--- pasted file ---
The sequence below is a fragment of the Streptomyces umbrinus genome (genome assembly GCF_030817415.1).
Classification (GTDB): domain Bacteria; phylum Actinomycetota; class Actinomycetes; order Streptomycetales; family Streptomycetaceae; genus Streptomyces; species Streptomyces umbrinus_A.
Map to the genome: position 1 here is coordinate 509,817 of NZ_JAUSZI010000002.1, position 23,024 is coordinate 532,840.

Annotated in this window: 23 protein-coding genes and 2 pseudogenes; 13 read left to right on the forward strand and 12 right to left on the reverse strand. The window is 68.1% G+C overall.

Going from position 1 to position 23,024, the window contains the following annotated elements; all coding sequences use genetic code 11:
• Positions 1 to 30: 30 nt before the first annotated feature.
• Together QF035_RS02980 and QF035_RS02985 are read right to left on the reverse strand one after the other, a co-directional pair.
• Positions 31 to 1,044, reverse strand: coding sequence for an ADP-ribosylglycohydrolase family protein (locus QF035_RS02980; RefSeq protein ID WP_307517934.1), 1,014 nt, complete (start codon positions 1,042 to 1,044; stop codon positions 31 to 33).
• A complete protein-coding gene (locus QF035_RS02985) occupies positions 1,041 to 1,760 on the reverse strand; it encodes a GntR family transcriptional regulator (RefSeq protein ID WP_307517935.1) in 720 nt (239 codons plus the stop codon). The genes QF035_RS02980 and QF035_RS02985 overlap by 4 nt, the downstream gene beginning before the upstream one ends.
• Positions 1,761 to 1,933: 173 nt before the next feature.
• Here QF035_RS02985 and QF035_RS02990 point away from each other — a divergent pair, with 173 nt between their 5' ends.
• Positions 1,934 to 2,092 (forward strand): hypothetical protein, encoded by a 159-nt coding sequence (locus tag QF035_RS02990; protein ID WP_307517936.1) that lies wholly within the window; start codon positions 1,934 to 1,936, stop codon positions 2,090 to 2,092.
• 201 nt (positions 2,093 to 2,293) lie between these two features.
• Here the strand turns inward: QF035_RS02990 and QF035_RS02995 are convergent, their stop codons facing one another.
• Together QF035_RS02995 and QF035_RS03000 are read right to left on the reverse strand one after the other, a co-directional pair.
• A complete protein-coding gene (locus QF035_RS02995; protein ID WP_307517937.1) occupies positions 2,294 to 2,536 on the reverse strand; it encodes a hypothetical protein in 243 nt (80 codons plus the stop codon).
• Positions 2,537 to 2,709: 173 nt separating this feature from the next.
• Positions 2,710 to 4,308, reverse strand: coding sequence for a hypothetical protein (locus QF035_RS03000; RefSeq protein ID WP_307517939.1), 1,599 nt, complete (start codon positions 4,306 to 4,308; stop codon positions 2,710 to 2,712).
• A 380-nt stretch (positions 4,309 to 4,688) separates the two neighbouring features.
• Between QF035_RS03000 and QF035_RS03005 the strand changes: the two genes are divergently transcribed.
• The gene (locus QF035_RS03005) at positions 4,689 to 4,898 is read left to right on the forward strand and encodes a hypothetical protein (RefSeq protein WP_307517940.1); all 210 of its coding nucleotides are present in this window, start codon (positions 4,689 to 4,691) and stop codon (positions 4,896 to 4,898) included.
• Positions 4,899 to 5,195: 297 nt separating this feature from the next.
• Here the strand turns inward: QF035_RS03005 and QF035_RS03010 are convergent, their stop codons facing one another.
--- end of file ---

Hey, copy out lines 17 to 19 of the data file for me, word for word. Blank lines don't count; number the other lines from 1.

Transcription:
• Positions 2,537 to 2,709: 173 nt separating this feature from the next.
• Positions 2,710 to 4,308, reverse strand: coding sequence for a hypothetical protein (locus QF035_RS03000; RefSeq protein ID WP_307517939.1), 1,599 nt, complete (start codon positions 4,306 to 4,308; stop codon positions 2,710 to 2,712).
• A 380-nt stretch (positions 4,309 to 4,688) separates the two neighbouring features.